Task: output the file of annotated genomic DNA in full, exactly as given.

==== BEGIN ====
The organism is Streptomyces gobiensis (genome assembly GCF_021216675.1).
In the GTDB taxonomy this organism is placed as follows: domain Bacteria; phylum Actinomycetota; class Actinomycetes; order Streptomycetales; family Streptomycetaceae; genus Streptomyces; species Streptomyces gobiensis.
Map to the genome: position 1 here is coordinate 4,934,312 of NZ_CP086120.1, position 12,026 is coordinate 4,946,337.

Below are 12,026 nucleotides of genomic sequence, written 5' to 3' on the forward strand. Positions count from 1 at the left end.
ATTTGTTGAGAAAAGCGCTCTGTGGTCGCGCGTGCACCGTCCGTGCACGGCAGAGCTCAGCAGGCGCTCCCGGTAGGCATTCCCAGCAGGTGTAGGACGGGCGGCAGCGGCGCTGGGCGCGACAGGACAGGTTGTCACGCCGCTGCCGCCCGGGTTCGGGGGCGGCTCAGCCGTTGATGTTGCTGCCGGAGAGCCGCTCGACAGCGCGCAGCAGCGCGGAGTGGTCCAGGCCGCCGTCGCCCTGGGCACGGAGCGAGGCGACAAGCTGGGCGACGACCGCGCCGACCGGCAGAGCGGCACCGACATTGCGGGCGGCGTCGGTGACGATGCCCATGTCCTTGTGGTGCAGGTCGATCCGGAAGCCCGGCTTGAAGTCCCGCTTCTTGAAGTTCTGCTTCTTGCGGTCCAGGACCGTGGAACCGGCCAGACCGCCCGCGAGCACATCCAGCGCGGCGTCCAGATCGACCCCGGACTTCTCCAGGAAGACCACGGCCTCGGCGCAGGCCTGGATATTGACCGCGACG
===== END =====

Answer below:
The organism is Streptomyces gobiensis (genome assembly GCF_021216675.1).
In the GTDB taxonomy this organism is placed as follows: domain Bacteria; phylum Actinomycetota; class Actinomycetes; order Streptomycetales; family Streptomycetaceae; genus Streptomyces; species Streptomyces gobiensis.
Map to the genome: position 1 here is coordinate 4,934,312 of NZ_CP086120.1, position 12,026 is coordinate 4,946,337.

Below are 12,026 nucleotides of genomic sequence, written 5' to 3' on the forward strand. Positions count from 1 at the left end.
ATTTGTTGAGAAAAGCGCTCTGTGGTCGCGCGTGCACCGTCCGTGCACGGCAGAGCTCAGCAGGCGCTCCCGGTAGGCATTCCCAGCAGGTGTAGGACGGGCGGCAGCGGCGCTGGGCGCGACAGGACAGGTTGTCACGCCGCTGCCGCCCGGGTTCGGGGGCGGCTCAGCCGTTGATGTTGCTGCCGGAGAGCCGCTCGACAGCGCGCAGCAGCGCGGAGTGGTCCAGGCCGCCGTCGCCCTGGGCACGGAGCGAGGCGACAAGCTGGGCGACGACCGCGCCGACCGGCAGAGCGGCACCGACATTGCGGGCGGCGTCGGTGACGATGCCCATGTCCTTGTGGTGCAGGTCGATCCGGAAGCCCGGCTTGAAGTCCCGCTTCTTGAAGTTCTGCTTCTTGCGGTCCAGGACCGTGGAACCGGCCAGACCGCCCGCGAGCACATCCAGCGCGGCGTCCAGATCGACCCCGGACTTCTCCAGGAAGACCACGGCCTCGGCGCAGGCCTGGATATTGACCGCGACG